Why Has TV Replaced Movies as Elite Entertainment?

Edward Jay Epstein, The Hollywood Economist, has a good post on the economics of movies and television and how this has contributed to a role reversal:

TV-MicroeconomicsOnce upon a time, over a generation ago, The television set was commonly called the “boob tube” and looked down on by elites as a purveyors of mind-numbing entertainment. Movie theaters, on the other hand, were con sidered a venue for, if not art, more sophisticated dramas and comedies. Not any more. The multiplexes are now primarily a venue for comic-book inspired action and fantasy movies, whereas television, especially the pay and cable channels, is increasingly becoming a venue for character-driven adult programs, such as The Wire, Mad Men, and Boardwalk Empire.

Why?  Epstein’s explanation is the rise of Pay-TV.  You can understand what has happened with some microeconomics.  Advertising supported television wants to maximize the number of eyeballs but that often means appealing to the lowest common denominator (this is especially true when there are just three television stations).  The programming that maximizes eyeballs does not necessarily maximize consumer surplus.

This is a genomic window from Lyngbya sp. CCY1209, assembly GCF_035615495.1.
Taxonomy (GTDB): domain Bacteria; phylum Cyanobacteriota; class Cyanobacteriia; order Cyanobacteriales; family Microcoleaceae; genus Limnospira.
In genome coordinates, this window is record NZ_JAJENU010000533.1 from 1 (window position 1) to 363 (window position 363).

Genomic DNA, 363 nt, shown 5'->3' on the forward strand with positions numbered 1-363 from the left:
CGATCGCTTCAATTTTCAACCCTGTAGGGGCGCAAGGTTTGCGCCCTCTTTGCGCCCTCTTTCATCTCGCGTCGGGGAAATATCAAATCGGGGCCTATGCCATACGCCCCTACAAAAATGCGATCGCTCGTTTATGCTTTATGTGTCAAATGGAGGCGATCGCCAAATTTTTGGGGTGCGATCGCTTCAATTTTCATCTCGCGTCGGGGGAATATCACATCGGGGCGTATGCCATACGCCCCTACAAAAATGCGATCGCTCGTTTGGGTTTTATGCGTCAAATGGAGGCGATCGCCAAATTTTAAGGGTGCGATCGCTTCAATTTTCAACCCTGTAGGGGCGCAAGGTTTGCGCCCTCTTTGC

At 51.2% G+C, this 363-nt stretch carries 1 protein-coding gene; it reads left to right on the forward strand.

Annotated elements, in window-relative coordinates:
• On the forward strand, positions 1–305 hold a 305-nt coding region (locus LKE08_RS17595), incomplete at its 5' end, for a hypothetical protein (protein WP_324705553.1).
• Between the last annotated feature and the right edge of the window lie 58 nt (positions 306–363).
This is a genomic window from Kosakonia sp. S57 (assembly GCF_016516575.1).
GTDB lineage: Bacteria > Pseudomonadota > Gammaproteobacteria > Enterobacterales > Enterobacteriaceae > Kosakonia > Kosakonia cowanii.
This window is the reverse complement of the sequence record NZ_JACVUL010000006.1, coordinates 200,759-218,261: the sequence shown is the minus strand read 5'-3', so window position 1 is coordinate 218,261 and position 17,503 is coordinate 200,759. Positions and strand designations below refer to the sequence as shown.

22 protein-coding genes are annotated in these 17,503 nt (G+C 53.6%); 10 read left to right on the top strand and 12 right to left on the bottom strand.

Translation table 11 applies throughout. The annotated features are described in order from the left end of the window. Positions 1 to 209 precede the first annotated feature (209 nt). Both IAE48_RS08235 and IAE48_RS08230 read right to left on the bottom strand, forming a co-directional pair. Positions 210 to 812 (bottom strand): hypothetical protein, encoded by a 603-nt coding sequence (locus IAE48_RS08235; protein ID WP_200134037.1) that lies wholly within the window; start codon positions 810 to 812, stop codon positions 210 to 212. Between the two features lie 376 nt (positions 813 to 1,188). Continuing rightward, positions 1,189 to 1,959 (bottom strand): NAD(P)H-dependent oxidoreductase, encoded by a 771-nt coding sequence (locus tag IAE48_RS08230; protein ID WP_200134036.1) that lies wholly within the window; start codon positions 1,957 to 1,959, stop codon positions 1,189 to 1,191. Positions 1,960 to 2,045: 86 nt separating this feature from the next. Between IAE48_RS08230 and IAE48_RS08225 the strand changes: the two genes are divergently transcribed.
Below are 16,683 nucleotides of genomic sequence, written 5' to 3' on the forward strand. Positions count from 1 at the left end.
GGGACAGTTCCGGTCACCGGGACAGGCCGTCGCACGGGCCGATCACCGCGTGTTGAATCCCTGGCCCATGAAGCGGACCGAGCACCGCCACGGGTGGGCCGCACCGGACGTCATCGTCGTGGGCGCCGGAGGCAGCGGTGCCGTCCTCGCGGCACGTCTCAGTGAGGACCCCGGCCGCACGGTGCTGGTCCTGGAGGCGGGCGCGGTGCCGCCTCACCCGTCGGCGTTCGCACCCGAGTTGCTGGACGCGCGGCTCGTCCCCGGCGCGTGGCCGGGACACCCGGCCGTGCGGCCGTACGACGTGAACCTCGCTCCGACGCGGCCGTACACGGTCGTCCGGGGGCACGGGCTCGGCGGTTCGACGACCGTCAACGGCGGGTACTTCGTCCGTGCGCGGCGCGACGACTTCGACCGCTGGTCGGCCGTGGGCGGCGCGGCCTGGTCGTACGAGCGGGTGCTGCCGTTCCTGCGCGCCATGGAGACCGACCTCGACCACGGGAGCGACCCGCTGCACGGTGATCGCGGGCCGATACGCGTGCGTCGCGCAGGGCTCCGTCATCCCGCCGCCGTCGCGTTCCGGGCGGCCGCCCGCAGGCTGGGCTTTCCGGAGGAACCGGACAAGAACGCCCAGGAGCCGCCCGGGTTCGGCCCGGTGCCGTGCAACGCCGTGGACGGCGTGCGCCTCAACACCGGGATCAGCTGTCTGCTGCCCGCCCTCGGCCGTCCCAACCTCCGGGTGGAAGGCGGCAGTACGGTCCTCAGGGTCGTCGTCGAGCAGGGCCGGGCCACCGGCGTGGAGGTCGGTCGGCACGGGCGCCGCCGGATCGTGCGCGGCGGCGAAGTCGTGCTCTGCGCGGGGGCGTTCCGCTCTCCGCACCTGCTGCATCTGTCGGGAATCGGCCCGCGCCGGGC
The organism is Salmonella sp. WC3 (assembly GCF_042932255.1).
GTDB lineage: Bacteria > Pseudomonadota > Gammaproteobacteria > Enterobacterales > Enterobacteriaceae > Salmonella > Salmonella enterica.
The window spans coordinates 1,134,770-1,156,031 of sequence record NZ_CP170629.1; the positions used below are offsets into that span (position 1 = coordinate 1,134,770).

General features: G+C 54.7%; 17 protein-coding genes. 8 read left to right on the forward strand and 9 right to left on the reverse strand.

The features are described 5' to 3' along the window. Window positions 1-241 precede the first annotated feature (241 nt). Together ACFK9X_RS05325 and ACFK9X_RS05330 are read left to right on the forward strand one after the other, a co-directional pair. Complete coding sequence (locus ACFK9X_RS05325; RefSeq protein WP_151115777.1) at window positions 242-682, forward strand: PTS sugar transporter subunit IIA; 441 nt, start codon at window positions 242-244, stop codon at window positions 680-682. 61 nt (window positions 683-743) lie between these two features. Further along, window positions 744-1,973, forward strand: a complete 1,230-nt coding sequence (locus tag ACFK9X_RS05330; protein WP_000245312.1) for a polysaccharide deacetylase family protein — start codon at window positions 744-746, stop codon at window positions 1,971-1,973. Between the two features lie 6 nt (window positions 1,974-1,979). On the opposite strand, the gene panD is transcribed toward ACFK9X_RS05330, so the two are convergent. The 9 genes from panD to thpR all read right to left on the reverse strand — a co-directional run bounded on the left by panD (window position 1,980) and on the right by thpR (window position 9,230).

See the diagram.

Pay-TV changes the economics by encouraging the production of high consumer-surplus television because with Pay-TV there is at least some potential for trading off eyeballs for greater revenue.  In addition, as more channels become available, lowest common denominator television is eaten away by targetted skimming.  Thus, in one way or another, Pay-TV has come to dominate television.

The movies, however, have become more reliant on large audiences–at least relative to television.  Note that even though the movies are not free, a large chunk of the revenue is generated by concessions–thus the movie model is actually closer to a maximizing mouths model than it might first appear (see also my brother’s comments on how flat movie pricing makes it difficult for indie films to compete).  Finally, the rise of international audiences for movies has fed a lowest common denominator strategy (everyone appreciates when stuffs blows up real good). As a result, the movies have moved down the quality chain and television has moved up.

Hat tip: Tyler.


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